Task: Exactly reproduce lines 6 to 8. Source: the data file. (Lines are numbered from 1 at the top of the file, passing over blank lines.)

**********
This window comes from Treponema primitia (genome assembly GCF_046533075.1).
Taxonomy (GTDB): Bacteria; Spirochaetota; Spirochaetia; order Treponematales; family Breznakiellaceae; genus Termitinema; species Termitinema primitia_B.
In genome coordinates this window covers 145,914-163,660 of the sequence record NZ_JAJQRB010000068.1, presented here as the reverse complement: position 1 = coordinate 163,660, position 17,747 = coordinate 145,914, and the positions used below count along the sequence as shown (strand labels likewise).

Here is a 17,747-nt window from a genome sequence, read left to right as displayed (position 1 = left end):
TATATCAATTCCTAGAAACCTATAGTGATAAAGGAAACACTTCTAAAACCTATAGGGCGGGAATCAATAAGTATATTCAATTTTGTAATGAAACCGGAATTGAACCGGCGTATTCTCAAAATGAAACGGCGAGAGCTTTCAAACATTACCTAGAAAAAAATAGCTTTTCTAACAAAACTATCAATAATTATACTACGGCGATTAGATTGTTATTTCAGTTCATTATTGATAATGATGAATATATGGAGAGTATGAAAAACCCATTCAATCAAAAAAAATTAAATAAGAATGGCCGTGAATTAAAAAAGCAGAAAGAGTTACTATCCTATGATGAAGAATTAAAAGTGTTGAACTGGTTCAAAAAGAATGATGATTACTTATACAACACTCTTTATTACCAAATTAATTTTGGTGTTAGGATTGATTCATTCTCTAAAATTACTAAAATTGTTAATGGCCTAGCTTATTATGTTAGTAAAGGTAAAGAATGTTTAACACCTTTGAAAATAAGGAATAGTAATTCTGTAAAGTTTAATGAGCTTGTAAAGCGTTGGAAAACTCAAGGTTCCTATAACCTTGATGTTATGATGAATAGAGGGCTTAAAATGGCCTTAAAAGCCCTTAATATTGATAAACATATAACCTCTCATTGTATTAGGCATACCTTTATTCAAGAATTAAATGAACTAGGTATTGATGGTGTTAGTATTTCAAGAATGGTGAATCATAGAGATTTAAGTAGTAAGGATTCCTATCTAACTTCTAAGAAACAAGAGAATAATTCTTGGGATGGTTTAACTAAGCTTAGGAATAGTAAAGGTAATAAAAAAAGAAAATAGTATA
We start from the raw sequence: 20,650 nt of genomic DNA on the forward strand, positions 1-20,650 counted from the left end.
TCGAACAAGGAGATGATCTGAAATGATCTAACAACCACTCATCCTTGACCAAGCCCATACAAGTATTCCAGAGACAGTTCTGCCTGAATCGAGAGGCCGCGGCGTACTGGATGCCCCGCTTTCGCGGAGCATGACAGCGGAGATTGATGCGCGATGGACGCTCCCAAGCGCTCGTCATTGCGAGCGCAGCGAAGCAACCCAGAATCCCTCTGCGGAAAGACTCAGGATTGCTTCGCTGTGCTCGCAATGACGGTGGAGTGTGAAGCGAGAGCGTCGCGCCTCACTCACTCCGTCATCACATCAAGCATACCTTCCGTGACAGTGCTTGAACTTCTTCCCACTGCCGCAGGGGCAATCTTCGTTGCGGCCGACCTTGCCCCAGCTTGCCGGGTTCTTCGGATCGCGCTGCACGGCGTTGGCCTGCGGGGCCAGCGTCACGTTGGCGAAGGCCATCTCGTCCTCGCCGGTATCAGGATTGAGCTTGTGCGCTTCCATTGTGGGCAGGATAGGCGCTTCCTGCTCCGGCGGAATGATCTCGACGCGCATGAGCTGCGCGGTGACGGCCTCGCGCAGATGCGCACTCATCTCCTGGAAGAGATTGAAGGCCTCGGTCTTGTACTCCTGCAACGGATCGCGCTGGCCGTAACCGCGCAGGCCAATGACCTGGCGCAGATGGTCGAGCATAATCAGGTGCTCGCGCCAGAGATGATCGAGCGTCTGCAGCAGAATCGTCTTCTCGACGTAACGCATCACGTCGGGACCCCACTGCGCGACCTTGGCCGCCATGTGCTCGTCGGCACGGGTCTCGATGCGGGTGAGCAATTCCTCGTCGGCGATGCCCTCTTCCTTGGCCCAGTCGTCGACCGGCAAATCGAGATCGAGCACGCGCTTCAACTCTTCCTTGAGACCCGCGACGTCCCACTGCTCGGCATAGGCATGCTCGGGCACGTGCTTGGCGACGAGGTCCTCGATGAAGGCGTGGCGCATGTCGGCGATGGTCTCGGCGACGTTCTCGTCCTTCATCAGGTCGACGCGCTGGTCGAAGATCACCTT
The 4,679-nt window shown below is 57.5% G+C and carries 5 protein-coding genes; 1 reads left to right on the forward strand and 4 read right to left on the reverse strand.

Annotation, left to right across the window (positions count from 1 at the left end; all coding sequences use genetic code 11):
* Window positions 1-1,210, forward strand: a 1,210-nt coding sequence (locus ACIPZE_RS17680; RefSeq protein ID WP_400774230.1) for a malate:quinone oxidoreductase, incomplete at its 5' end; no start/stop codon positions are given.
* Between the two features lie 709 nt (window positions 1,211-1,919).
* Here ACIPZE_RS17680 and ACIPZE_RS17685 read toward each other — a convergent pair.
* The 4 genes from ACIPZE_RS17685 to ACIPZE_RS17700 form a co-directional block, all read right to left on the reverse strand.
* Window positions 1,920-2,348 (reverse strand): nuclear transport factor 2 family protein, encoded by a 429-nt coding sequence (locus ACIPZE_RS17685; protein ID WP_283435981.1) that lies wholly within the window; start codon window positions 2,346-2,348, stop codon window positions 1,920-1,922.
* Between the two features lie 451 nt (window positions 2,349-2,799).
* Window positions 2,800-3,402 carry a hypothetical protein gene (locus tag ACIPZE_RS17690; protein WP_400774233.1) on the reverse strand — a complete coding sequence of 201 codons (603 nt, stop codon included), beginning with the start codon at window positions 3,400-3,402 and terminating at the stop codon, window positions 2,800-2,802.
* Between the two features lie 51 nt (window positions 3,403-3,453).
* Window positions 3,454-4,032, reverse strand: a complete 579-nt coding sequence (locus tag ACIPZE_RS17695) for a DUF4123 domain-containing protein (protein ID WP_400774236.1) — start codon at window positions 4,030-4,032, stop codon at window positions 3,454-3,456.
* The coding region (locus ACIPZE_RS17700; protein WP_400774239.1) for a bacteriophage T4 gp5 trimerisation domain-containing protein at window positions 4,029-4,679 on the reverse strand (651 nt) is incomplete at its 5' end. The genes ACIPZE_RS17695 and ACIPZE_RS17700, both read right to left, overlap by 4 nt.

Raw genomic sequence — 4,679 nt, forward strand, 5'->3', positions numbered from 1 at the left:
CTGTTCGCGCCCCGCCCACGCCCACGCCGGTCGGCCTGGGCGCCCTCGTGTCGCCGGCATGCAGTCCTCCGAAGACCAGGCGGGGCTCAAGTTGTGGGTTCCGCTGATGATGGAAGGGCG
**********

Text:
We start from the raw sequence: 20,650 nt of genomic DNA on the forward strand, positions 1-20,650 counted from the left end.
TCGAACAAGGAGATGATCTGAAATGATCTAACAACCACTCATCCTTGACCAAGCCCATACAAGTATTCCAGAGACAGTTCTGCCTGAATCGAGAGGCCGCGGCGTACTGGATGCCCCGCTTTCGCGGAGCATGACAGCGGAGATTGATGCGCGATGGACGCTCCCAAGCGCTCGTCATTGCGAGCGCAGCGAAGCAACCCAGAATCCCTCTGCGGAAAGACTCAGGATTGCTTCGCTGTGCTCGCAATGACGGTGGAGTGTGAAGCGAGAGCGTCGCGCCTCACTCACTCCGTCATCACATCAAGCATACCTTCCGTGACAGTGCTTGAACTTCTTCCCACTGCCGCAGGGGCAATCTTCGTTGCGGCCGACCTTGCCCCAGCTTGCCGGGTTCTTCGGATCGCGCTGCACGGCGTTGGCCTGCGGGGCCAGCGTCACGTTGGCGAAGGCCATCTCGTCCTCGCCGGTATCAGGATTGAGCTTGTGCGCTTCCATTGTGGGCAGGATAGGCGCTTCCTGCTCCGGCGGAATGATCTCGACGCGCATGAGCTGCGCGGTGACGGCCTCGCGCAGATGCGCACTCATCTCCTGGAAGAGATTGAAGGCCTCGGTCTTGTACTCCTGCAACGGATCGCGCTGGCCGTAACCGCGCAGGCCAATGACCTGGCGCAGATGGTCGAGCATAATCAGGTGCTCGCGCCAGAGATGATCGAGCGTCTGCAGCAGAATCGTCTTCTCGACGTAACGCATCACGTCGGGACCCCACTGCGCGACCTTGGCCGCCATGTGCTCGTCGGCACGGGTCTCGATGCGGGTGAGCAATTCCTCGTCGGCGATGCCCTCTTCCTTGGCCCAGTCGTCGACCGGCAAATCGAGATCGAGCACGCGCTTCAACTCTTCCTTGAGACCCGCGACGTCCCACTGCTCGGCATAGGCATGCTCGGGCACGTGCTTGGCGACGAGGTCCTCGATGAAGGCGTGGCGCATGTCGGCGATGGTCTCGGCGACGTTCTCGTCCTTCATCAGGTCGACGCGCTGGTCGAAGATCACCTT
The 4,679-nt window shown below is 57.5% G+C and carries 5 protein-coding genes; 1 reads left to right on the forward strand and 4 read right to left on the reverse strand.